Take Karl-Anthony Towns and Joel Embiid, the league’s two best young bigs, both taking more than three three-pointers per game. Take wily old man Pau Gasol, shooting 54.7% from three point range and becoming what Mike D’Antoni had always encouraged him to be. Or take Pau’s brother Marc, with 97 made three pointers of his own coming on a 38.0% shooting efficiency. This is the new way, and while saying this in this space is not news, those above numbers are worthy of reflection.
Small ball is not just about the big men shooting threes, but it is the most obvious and measurable embodiment of it. But even with that paradigm shift in mind, small ball has not seen the death of the big man. Indeed, the quality of centres (or de facto centres) in the NBA today is seriously high.
Consider the starters alone. Dwight Howard. Al Horford. Brook Lopez. Cody Zeller. Robin Lopez. Tristan Thompson. Dirk. Nikola Jokic. Andre Drummond. Draymond Green. Clint Capela. Myles Turner. DeAndre Jordan. Julius Randle. Marc Gasol. Hassan Whiteside. Thon Maker. Gorgui Dieng. Willy Hernangomez. Steven Adams. Nikola Vucevic. Jahlil Okafor. Alex Len. Jusuf Nurkic. Willie Cauley-Stein. Dewayne Dedmon. Jonas Valanciunas. Rudy Gobert. Marcin Gortat. That’s a good list. Those are just the starters of today, not including the injured (such as Embiid). There are some excellent backups to be found too. And both beyond that list and within it, there are some legitimate young prospects.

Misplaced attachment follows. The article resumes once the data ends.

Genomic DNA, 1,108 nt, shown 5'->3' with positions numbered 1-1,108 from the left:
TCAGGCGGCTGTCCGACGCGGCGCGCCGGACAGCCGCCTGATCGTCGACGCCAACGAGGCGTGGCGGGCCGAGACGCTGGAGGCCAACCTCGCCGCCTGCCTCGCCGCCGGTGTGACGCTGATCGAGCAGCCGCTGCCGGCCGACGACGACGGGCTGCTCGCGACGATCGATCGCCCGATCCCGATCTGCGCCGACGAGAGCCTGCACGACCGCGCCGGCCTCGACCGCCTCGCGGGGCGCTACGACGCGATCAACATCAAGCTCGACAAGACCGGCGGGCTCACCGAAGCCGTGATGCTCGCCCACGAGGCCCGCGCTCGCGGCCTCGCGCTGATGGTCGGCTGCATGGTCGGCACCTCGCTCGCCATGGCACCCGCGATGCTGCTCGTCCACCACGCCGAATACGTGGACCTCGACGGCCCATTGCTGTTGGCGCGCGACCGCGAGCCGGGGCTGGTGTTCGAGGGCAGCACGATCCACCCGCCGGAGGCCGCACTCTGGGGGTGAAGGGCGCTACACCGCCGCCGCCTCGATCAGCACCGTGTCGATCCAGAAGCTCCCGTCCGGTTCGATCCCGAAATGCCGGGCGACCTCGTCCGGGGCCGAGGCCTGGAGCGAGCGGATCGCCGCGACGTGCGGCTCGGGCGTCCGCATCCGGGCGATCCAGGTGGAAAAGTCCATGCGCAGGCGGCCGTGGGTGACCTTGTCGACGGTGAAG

What small ball has done, however, is eradicate the underskilled big. Particularly the underskilled, unathletic big who clogs the paint. The paint does not need clogging any more without O’Neal, Olajuwon et al within it. Instead, if a player is to only have one skill, that skill ought really be shooting, no matter what height. Bruno Sundov came around ten years too early.
Bigs are faster now, and the game has been sped up. The supposedly halcyon days of the 90s were much slower, more physical, ‘grittier’, and, if you like that sort of thing, more big-manny. There was more post play, more hard fouls, and more need for Chris Dudley. Stylistic opinions of that era vary – what can be evidenced, though, is the significant shift away from that. And for that, Shaquille O’Neal should take significant credit.
If transposed into the modern NBA today, Shaq would still be great, because greatness transcends. Yet it is partly because of his greatness that we are where we are.